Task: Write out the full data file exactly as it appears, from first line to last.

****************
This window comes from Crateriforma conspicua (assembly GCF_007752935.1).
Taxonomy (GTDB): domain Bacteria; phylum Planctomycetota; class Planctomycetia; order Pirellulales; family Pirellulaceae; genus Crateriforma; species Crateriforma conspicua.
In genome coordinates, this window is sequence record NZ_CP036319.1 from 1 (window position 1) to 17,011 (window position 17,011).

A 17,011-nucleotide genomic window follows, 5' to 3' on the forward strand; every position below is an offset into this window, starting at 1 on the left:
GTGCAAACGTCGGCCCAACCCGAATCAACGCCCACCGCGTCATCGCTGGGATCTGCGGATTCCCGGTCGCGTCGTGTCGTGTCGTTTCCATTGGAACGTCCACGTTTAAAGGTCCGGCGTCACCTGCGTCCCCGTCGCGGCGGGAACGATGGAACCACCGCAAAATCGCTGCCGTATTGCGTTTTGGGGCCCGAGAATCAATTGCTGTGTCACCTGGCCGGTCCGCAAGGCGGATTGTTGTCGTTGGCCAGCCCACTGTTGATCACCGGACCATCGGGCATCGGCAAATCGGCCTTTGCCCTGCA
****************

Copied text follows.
This window comes from Crateriforma conspicua (assembly GCF_007752935.1).
Taxonomy (GTDB): domain Bacteria; phylum Planctomycetota; class Planctomycetia; order Pirellulales; family Pirellulaceae; genus Crateriforma; species Crateriforma conspicua.
In genome coordinates, this window is sequence record NZ_CP036319.1 from 1 (window position 1) to 17,011 (window position 17,011).

A 17,011-nucleotide genomic window follows, 5' to 3' on the forward strand; every position below is an offset into this window, starting at 1 on the left:
GTGCAAACGTCGGCCCAACCCGAATCAACGCCCACCGCGTCATCGCTGGGATCTGCGGATTCCCGGTCGCGTCGTGTCGTGTCGTTTCCATTGGAACGTCCACGTTTAAAGGTCCGGCGTCACCTGCGTCCCCGTCGCGGCGGGAACGATGGAACCACCGCAAAATCGCTGCCGTATTGCGTTTTGGGGCCCGAGAATCAATTGCTGTGTCACCTGGCCGGTCCGCAAGGCGGATTGTTGTCGTTGGCCAGCCCACTGTTGATCACCGGACCATCGGGCATCGGCAAATCGGCCTTTGCCCTGCA